For a newcomer, the sheer volume of videos on YouTube can become daunting. For users who want to get involved in the YouTube community, viewing videos that are popular and well received – therefore highly ranked, can be an easy way of figuring out what YouTube is about.


Screen Capture of Community Channel on YouTube


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Van Dijck, Jose. “Users Like You? Theorizing Agency in User-Generated Content””, Media, Culture and Society 31. 2009: pp. 41-58.

hamsters in a wheel


wow! look at this! pokepoke

Photo sourced from Flickr, by Siemens

With the Internet comes the promise of the exciting Everything, Everywhere, Now. Ads for smart phones and internet providers capitalize on this all empowering idea of mobility and connectivity, providing endless possibilities and productivity. Yet this constant connectivity becomes burdening when it means that you are never free from the responsibility of being connected to everyone. There is pressure for e-mails to be responded to, no matter week day or weekend. Location is not a problem, with software like Skype allowing videochats for free. There is always something that you haven’t watched, an article you haven’t read, the latest meme you are not clued into. Things are constantly moving, and the newness of trending internet topics assures that older ones are buried in a constant renewal of information.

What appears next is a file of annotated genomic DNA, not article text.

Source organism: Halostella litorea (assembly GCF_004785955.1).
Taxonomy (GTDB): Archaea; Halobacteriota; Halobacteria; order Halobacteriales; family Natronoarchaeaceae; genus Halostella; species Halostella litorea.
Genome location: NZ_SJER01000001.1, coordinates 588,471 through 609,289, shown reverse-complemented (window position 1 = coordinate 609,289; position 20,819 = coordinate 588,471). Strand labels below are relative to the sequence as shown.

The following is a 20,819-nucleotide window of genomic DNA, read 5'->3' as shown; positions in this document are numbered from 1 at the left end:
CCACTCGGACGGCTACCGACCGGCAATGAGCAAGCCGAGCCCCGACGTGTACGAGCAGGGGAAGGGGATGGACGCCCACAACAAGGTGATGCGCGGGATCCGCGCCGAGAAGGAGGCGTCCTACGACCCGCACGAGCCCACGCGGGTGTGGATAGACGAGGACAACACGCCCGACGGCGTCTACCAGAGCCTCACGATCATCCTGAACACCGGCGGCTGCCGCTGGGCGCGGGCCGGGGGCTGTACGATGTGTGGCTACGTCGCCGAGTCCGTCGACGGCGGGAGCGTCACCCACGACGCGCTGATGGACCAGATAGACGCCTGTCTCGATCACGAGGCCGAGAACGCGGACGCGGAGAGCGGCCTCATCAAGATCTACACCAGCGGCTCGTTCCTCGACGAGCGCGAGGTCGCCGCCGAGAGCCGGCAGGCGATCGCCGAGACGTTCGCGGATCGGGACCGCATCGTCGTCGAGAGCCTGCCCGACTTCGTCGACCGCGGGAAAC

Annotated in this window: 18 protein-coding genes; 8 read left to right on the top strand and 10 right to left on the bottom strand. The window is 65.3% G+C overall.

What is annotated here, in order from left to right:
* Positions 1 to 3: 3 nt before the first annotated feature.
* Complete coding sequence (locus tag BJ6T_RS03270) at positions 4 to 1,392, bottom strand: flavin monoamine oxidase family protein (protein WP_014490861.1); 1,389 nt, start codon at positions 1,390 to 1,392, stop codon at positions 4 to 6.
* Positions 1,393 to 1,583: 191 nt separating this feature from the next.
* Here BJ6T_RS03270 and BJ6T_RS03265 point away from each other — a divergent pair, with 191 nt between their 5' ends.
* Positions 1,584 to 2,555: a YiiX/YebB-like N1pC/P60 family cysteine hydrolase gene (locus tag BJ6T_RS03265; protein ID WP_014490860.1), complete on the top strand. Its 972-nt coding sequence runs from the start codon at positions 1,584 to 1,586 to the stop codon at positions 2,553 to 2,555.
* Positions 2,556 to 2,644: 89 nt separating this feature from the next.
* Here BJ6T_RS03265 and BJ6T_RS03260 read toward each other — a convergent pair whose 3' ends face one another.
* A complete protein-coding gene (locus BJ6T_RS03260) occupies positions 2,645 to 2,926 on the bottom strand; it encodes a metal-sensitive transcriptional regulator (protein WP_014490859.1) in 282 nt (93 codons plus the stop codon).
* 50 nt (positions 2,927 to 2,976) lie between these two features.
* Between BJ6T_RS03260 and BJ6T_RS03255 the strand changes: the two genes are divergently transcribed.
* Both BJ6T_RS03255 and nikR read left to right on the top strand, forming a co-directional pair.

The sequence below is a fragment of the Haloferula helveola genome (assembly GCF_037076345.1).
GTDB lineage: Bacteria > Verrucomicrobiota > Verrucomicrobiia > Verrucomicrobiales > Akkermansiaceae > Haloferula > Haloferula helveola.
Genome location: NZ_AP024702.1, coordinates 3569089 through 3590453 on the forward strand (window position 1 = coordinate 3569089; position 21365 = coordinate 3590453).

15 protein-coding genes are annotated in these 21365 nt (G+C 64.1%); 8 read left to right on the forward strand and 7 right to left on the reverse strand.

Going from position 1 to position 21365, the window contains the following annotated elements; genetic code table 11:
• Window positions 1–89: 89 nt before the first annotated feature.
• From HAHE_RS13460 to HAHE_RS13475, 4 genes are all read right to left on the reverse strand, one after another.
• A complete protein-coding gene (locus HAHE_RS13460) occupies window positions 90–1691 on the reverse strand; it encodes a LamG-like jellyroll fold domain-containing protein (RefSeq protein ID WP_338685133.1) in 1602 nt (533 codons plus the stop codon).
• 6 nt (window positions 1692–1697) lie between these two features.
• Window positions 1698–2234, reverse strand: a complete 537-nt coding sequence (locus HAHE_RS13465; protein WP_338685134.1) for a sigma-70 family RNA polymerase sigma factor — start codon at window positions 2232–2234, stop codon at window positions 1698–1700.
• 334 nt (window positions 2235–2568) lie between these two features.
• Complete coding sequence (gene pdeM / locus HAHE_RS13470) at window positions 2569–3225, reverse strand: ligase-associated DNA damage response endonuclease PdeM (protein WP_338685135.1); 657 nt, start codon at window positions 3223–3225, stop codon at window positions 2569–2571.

Lovink argues that the speed of events and that rate at which their occurence is replaced means that there is a real danger of these online phenemenons to disappear before there is a real chance for critical discourse to acknowledge or reflect upon it. The most common type of commentary that tends to surface and respond to internet phenemenon quickly are blogs and websites, which are also partial to this archiving of information. With this wealth and speed of information to be gauged and absorbed, news outlets find it difficult to confront such staggering amounts of data. The 24/7 nature of the Internet means that news always has to be current, it cannot be just from today or the day before. Whilst this allows perks such as stories being updated as they occur, it means that journalists are often held to the clock. This means that stories are being churned out day after day, and it could be argued that the quality of journalism has decreased since the overwhelming push of new media. The Federal Communications Commission has dubbed this effect the ‘hamsterization’ of journalism.